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Marijuana contains substances that continue to intrigue medical scientists and that clearly can reduce pain and suffering in some patients, but it also remains an open question about what advantages, if any, marijuana has over conventional drugs.
"There's no question that there are clear therapeutic indications for medical marijuana," said Steven Childers, a pharmacologist at Wake Forest University School of Medicine and a member of an Institute of Medicine panel that reviewed medical use of marijuana in 1999. "The big issue is whether the current legal drugs are better or worse than medical marijuana."
Few researchers have tried to compare marijuana head-to-head with conventional drugs -- an expensive and complicated task.
Scientists know marijuana can reduce the nausea associated with chemotherapy, for example, but they don't know whether it is any better than conventional treatments. And it is known to elevate mood and relieve anxiety, but it's not clear whether it is more reliable or effective than other drugs now on the market.
There's a long list of diseases for which marijuana might be useful, said Billy R. Martin, chairman of pharmacology at Virginia Commonwealth University and another member of the Institute of Medicine panel. Almost all of those diseases involve symptoms that could be helped by mood elevation, appetite stimulation and pain relief, he said.
Those symptoms apply to patients undergoing chemotherapy, those with AIDS and people suffering pain of unknown origin, Martin noted. Reports also suggest that marijuana can ease the symptoms of multiple sclerosis.
"What's been difficult has been to get a precise answer [to questions of efficacy] when you're studying a plant material," Martin said. Different plants may have different potencies and smoking is an inexact method of drug delivery that makes many doctors uncomfortable.
Many patients receive morphine for pain, for instance, "but virtually no one smokes opium for that purpose," Childers said.
But simply extracting the Delta-9-THC, one of the active ingredients in marijuana, has its own problems, said Dr. Donald I. Abrams, a pioneering AIDS practitioner and medical marijuana researcher at the University of California, San Francisco. It is just one of about 400 components of marijuana smoke and "if you just remove the Delta-9-THC ... you do get different effects."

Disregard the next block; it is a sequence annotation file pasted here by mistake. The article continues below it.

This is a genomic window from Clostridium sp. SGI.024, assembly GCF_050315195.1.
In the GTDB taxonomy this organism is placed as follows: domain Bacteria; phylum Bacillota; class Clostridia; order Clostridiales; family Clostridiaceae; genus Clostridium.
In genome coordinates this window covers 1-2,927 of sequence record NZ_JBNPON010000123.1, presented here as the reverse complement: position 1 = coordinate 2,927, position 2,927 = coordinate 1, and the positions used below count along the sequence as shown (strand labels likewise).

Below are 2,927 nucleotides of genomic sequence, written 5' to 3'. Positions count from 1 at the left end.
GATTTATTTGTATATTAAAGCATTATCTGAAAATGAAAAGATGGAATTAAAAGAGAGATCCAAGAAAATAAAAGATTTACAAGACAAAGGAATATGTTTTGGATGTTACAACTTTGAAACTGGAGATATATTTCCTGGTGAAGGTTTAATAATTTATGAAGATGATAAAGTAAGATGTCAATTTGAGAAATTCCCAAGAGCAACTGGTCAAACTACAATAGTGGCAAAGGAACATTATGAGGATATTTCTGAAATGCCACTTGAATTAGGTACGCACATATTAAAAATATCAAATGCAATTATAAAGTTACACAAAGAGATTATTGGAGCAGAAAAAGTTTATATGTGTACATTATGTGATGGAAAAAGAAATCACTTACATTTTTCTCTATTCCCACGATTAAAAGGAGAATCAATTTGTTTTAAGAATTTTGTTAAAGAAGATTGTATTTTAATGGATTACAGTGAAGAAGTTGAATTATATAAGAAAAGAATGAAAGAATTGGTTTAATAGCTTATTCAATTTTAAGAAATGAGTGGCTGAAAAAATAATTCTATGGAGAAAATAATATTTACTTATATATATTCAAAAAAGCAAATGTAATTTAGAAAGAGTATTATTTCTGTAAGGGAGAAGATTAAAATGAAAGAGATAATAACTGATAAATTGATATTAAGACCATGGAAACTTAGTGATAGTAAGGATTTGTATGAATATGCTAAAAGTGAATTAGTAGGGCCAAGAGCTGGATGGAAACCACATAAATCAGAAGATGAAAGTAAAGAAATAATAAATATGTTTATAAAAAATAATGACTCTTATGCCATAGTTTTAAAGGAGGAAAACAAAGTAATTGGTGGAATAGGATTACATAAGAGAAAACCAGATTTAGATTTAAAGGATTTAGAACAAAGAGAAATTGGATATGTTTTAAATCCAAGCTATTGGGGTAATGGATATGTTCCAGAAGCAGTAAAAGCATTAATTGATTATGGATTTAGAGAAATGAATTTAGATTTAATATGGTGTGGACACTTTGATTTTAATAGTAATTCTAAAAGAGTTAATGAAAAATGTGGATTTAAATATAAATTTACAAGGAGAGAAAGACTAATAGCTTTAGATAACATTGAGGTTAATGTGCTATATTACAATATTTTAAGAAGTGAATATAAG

The effects of smoked marijuana can kick in within minutes, compared to hours required by a THC pill -- marketed as Marinol -- Abrams said. And the ingested form is more psychoactive, which can result in unwanted hallucinations.
Childers said some chemotherapy patients who get no relief from Marinol do get help from smoking marijuana.
Efforts are under way in Martin's lab and elsewhere to produce THC that can be inhaled using a nebulizer, allowing it to reach the brain faster. The molecule isn't water soluble, so attempts to turn it into a mist can result in "gloppy gunk," Childers said.
One good thing, he said, is that "there's more to medical marijuana than just marijuana." Pharmaceutical companies are striving to learn some of the tricks of the plant and use them to develop more effective synthetic drugs.
The French pharmaceutical firm Sanofi-Aventis, for instance, has developed a drug called rimonabant that blocks cannabinoid receptors in the brain. The effect on appetite is the exact opposite of marijuana; rather than making a patient ravenous, it suppresses appetite. Sanofi says it hopes to begin marketing it as an obesity drug early next year.
The Supreme Court decision yesterday that said patients who use marijuana can be prosecuted under federal law even in states where it's been legalized has no effect on scientific studies. Licensed institutions, funded by either federal or state agencies, routinely study marijuana.
"I don't think there's going to be any impact from the Supreme Court on the science," Abrams said.